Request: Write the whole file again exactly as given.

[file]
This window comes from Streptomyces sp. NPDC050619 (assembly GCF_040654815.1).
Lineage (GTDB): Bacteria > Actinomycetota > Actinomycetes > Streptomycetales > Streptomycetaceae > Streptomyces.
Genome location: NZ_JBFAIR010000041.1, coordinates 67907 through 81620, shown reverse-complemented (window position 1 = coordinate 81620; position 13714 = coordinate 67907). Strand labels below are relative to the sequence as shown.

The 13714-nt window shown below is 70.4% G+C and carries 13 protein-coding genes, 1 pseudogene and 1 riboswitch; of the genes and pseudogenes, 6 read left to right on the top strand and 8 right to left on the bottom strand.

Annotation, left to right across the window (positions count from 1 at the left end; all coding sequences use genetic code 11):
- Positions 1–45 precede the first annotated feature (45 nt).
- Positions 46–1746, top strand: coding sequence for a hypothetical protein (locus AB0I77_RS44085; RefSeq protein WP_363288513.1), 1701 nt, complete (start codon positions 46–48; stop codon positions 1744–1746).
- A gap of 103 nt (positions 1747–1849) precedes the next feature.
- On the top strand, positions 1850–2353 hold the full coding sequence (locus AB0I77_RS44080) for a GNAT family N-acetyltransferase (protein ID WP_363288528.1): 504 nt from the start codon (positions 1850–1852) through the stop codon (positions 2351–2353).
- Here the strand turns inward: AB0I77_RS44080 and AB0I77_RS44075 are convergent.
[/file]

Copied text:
This window comes from Streptomyces sp. NPDC050619 (assembly GCF_040654815.1).
Lineage (GTDB): Bacteria > Actinomycetota > Actinomycetes > Streptomycetales > Streptomycetaceae > Streptomyces.
Genome location: NZ_JBFAIR010000041.1, coordinates 67907 through 81620, shown reverse-complemented (window position 1 = coordinate 81620; position 13714 = coordinate 67907). Strand labels below are relative to the sequence as shown.

The 13714-nt window shown below is 70.4% G+C and carries 13 protein-coding genes, 1 pseudogene and 1 riboswitch; of the genes and pseudogenes, 6 read left to right on the top strand and 8 right to left on the bottom strand.

Annotation, left to right across the window (positions count from 1 at the left end; all coding sequences use genetic code 11):
- Positions 1–45 precede the first annotated feature (45 nt).
- Positions 46–1746, top strand: coding sequence for a hypothetical protein (locus AB0I77_RS44085; RefSeq protein WP_363288513.1), 1701 nt, complete (start codon positions 46–48; stop codon positions 1744–1746).
- A gap of 103 nt (positions 1747–1849) precedes the next feature.
- On the top strand, positions 1850–2353 hold the full coding sequence (locus AB0I77_RS44080) for a GNAT family N-acetyltransferase (protein ID WP_363288528.1): 504 nt from the start codon (positions 1850–1852) through the stop codon (positions 2351–2353).
- Here the strand turns inward: AB0I77_RS44080 and AB0I77_RS44075 are convergent.